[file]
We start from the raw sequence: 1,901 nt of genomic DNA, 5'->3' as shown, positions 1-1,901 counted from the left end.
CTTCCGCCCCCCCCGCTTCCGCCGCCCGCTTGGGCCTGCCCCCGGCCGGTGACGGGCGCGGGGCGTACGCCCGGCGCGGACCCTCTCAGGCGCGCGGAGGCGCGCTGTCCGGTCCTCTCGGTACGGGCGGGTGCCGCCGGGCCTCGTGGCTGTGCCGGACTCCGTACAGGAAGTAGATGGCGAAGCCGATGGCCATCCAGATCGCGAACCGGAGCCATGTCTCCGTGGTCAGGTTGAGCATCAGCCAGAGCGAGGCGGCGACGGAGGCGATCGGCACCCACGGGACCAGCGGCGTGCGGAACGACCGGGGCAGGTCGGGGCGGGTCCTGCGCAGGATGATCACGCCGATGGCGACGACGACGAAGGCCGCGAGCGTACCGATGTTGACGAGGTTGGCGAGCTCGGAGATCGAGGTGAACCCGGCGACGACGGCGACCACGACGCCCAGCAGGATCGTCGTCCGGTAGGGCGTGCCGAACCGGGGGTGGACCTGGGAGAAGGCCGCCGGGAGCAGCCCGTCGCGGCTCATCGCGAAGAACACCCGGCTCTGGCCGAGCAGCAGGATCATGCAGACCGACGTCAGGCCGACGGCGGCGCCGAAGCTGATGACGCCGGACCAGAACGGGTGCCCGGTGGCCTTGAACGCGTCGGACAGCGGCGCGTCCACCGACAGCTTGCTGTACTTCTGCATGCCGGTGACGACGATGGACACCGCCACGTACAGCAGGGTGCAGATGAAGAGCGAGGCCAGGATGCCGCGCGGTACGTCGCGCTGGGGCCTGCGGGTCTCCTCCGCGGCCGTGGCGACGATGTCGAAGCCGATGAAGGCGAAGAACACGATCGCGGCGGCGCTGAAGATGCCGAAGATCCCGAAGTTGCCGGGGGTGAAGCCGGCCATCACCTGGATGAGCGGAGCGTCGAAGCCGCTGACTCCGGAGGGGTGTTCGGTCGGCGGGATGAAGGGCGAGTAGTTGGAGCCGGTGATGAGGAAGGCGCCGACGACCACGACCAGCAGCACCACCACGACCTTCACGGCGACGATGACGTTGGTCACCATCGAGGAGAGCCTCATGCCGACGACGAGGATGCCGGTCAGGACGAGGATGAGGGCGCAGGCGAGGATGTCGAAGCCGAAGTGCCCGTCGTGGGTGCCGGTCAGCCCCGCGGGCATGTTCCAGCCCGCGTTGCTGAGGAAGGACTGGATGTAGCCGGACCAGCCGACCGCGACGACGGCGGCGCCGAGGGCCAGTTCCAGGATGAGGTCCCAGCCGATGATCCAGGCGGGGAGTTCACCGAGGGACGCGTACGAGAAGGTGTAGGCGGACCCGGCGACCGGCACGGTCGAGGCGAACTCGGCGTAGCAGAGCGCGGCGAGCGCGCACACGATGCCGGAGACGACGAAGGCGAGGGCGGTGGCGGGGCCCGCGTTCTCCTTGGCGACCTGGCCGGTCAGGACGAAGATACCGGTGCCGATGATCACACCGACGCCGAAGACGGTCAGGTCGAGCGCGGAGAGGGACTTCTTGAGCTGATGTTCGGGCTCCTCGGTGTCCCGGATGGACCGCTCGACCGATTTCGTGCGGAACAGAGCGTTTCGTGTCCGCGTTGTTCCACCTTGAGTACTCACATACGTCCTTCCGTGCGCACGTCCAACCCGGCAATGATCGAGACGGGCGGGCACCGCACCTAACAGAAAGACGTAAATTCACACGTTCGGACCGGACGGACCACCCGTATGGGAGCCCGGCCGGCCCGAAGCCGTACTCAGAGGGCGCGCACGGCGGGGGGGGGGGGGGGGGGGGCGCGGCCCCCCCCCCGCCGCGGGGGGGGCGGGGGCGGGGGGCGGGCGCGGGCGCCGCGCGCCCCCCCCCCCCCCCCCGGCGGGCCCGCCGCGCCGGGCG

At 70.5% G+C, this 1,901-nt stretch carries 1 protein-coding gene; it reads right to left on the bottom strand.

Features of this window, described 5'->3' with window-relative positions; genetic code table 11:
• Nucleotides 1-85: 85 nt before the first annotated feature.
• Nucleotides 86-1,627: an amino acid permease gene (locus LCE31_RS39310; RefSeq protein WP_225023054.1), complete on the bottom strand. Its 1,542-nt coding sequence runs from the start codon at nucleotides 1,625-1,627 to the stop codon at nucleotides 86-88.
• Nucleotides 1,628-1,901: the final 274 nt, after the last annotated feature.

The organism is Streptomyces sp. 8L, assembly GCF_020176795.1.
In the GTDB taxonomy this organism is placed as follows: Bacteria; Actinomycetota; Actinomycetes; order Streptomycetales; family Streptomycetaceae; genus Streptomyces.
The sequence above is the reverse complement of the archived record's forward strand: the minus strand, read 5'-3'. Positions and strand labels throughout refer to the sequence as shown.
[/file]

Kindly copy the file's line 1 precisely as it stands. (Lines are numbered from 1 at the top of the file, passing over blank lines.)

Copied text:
We start from the raw sequence: 1,901 nt of genomic DNA, 5'->3' as shown, positions 1-1,901 counted from the left end.